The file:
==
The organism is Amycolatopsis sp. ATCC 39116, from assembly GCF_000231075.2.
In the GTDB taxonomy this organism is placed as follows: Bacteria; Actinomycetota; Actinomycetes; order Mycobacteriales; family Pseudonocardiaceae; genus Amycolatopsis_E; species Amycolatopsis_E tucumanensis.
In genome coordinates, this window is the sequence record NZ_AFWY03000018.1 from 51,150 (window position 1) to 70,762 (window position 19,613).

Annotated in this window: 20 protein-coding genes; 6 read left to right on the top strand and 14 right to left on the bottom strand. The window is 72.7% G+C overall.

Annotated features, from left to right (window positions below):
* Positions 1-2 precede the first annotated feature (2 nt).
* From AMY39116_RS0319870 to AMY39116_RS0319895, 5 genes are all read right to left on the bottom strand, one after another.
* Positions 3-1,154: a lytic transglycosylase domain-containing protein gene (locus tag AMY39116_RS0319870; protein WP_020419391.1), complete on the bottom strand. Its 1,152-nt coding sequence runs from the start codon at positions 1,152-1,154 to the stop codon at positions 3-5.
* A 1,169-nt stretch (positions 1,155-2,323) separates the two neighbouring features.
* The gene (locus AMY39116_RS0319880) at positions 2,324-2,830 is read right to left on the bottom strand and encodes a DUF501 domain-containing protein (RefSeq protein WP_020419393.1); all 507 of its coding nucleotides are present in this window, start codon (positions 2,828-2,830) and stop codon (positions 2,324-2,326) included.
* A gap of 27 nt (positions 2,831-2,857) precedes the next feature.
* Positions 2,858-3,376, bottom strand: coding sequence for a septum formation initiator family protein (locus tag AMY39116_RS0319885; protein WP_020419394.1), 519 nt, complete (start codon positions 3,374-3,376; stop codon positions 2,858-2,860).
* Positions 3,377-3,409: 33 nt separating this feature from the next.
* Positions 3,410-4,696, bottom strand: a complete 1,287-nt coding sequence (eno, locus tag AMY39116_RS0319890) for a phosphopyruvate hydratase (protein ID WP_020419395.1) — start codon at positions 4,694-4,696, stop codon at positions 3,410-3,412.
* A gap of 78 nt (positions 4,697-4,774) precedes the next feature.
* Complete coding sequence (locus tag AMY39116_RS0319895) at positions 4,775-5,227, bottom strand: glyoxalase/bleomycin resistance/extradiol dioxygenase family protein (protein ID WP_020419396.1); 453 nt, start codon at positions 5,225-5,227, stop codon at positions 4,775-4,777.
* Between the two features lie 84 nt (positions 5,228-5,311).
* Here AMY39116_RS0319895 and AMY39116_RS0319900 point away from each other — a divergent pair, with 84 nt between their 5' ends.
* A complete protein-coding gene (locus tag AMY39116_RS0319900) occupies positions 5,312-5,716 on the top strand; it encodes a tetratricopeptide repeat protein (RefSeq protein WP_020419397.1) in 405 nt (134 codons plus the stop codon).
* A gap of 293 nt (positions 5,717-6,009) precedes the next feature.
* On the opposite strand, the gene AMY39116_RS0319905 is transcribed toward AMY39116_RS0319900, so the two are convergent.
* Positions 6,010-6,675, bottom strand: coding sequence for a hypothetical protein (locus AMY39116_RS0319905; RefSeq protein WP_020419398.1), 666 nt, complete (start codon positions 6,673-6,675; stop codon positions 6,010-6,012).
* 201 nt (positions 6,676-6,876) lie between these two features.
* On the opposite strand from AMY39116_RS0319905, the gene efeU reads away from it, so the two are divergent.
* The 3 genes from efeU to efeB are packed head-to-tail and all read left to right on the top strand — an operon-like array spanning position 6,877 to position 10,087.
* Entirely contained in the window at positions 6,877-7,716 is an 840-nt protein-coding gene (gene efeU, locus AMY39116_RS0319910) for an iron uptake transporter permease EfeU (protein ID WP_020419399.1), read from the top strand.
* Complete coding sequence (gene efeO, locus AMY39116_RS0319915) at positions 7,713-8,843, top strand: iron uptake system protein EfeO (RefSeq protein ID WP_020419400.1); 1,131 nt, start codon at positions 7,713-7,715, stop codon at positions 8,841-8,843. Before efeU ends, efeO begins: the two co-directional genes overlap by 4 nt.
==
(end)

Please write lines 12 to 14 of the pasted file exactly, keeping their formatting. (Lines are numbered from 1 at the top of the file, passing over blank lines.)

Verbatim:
* Positions 2,858-3,376, bottom strand: coding sequence for a septum formation initiator family protein (locus tag AMY39116_RS0319885; protein WP_020419394.1), 519 nt, complete (start codon positions 3,374-3,376; stop codon positions 2,858-2,860).
* Positions 3,377-3,409: 33 nt separating this feature from the next.
* Positions 3,410-4,696, bottom strand: a complete 1,287-nt coding sequence (eno, locus tag AMY39116_RS0319890) for a phosphopyruvate hydratase (protein ID WP_020419395.1) — start codon at positions 4,694-4,696, stop codon at positions 3,410-3,412.